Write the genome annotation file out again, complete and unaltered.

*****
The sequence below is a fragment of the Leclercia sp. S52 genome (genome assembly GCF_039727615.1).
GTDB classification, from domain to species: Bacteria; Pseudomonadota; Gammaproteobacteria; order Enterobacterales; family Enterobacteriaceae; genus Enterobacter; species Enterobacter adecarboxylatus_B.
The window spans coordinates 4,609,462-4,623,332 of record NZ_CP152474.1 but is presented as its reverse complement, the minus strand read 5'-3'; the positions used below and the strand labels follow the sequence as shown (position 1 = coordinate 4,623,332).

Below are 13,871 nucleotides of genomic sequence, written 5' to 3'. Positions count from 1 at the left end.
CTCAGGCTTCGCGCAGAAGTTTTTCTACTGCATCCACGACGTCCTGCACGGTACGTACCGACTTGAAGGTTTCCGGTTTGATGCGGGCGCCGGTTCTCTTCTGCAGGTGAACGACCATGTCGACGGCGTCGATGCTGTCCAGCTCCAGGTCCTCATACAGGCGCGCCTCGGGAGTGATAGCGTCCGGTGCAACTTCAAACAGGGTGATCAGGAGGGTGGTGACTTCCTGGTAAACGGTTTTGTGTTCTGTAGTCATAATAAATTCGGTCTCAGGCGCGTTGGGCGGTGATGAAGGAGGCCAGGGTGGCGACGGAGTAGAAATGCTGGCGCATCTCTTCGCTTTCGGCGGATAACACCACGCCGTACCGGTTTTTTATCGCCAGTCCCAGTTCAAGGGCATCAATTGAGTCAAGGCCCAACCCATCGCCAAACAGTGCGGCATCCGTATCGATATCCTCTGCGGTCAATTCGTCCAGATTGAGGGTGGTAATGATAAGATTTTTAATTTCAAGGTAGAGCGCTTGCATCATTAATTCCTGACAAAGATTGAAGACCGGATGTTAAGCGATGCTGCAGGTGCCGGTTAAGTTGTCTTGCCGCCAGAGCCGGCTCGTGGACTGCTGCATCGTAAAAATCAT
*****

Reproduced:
The sequence below is a fragment of the Leclercia sp. S52 genome (genome assembly GCF_039727615.1).
GTDB classification, from domain to species: Bacteria; Pseudomonadota; Gammaproteobacteria; order Enterobacterales; family Enterobacteriaceae; genus Enterobacter; species Enterobacter adecarboxylatus_B.
The window spans coordinates 4,609,462-4,623,332 of record NZ_CP152474.1 but is presented as its reverse complement, the minus strand read 5'-3'; the positions used below and the strand labels follow the sequence as shown (position 1 = coordinate 4,623,332).

Below are 13,871 nucleotides of genomic sequence, written 5' to 3'. Positions count from 1 at the left end.
CTCAGGCTTCGCGCAGAAGTTTTTCTACTGCATCCACGACGTCCTGCACGGTACGTACCGACTTGAAGGTTTCCGGTTTGATGCGGGCGCCGGTTCTCTTCTGCAGGTGAACGACCATGTCGACGGCGTCGATGCTGTCCAGCTCCAGGTCCTCATACAGGCGCGCCTCGGGAGTGATAGCGTCCGGTGCAACTTCAAACAGGGTGATCAGGAGGGTGGTGACTTCCTGGTAAACGGTTTTGTGTTCTGTAGTCATAATAAATTCGGTCTCAGGCGCGTTGGGCGGTGATGAAGGAGGCCAGGGTGGCGACGGAGTAGAAATGCTGGCGCATCTCTTCGCTTTCGGCGGATAACACCACGCCGTACCGGTTTTTTATCGCCAGTCCCAGTTCAAGGGCATCAATTGAGTCAAGGCCCAACCCATCGCCAAACAGTGCGGCATCCGTATCGATATCCTCTGCGGTCAATTCGTCCAGATTGAGGGTGGTAATGATAAGATTTTTAATTTCAAGGTAGAGCGCTTGCATCATTAATTCCTGACAAAGATTGAAGACCGGATGTTAAGCGATGCTGCAGGTGCCGGTTAAGTTGTCTTGCCGCCAGAGCCGGCTCGTGGACTGCTGCATCGTAAAAATCAT